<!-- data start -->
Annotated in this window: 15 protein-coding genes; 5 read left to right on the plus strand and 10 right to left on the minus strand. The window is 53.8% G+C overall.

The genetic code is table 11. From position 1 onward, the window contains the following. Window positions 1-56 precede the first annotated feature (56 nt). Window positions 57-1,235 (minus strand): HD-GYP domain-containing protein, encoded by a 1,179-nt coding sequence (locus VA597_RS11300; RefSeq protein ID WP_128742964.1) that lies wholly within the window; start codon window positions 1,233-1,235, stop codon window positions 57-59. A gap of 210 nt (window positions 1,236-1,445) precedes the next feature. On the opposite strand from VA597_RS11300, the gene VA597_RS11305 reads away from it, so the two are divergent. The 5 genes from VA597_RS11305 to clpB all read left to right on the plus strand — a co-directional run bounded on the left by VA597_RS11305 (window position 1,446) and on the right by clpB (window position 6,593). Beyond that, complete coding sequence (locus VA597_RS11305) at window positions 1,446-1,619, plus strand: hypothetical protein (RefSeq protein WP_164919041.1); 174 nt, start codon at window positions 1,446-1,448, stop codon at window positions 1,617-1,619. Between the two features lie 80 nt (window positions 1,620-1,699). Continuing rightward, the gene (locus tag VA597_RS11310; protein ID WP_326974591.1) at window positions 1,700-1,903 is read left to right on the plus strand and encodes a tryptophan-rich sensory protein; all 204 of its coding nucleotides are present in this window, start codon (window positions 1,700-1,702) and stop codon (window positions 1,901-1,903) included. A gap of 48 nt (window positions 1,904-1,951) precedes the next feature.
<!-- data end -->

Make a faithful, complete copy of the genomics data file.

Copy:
Annotated in this window: 15 protein-coding genes; 5 read left to right on the plus strand and 10 right to left on the minus strand. The window is 53.8% G+C overall.

The genetic code is table 11. From position 1 onward, the window contains the following. Window positions 1-56 precede the first annotated feature (56 nt). Window positions 57-1,235 (minus strand): HD-GYP domain-containing protein, encoded by a 1,179-nt coding sequence (locus VA597_RS11300; RefSeq protein ID WP_128742964.1) that lies wholly within the window; start codon window positions 1,233-1,235, stop codon window positions 57-59. A gap of 210 nt (window positions 1,236-1,445) precedes the next feature. On the opposite strand from VA597_RS11300, the gene VA597_RS11305 reads away from it, so the two are divergent. The 5 genes from VA597_RS11305 to clpB all read left to right on the plus strand — a co-directional run bounded on the left by VA597_RS11305 (window position 1,446) and on the right by clpB (window position 6,593). Beyond that, complete coding sequence (locus VA597_RS11305) at window positions 1,446-1,619, plus strand: hypothetical protein (RefSeq protein WP_164919041.1); 174 nt, start codon at window positions 1,446-1,448, stop codon at window positions 1,617-1,619. Between the two features lie 80 nt (window positions 1,620-1,699). Continuing rightward, the gene (locus tag VA597_RS11310; protein ID WP_326974591.1) at window positions 1,700-1,903 is read left to right on the plus strand and encodes a tryptophan-rich sensory protein; all 204 of its coding nucleotides are present in this window, start codon (window positions 1,700-1,702) and stop codon (window positions 1,901-1,903) included. A gap of 48 nt (window positions 1,904-1,951) precedes the next feature.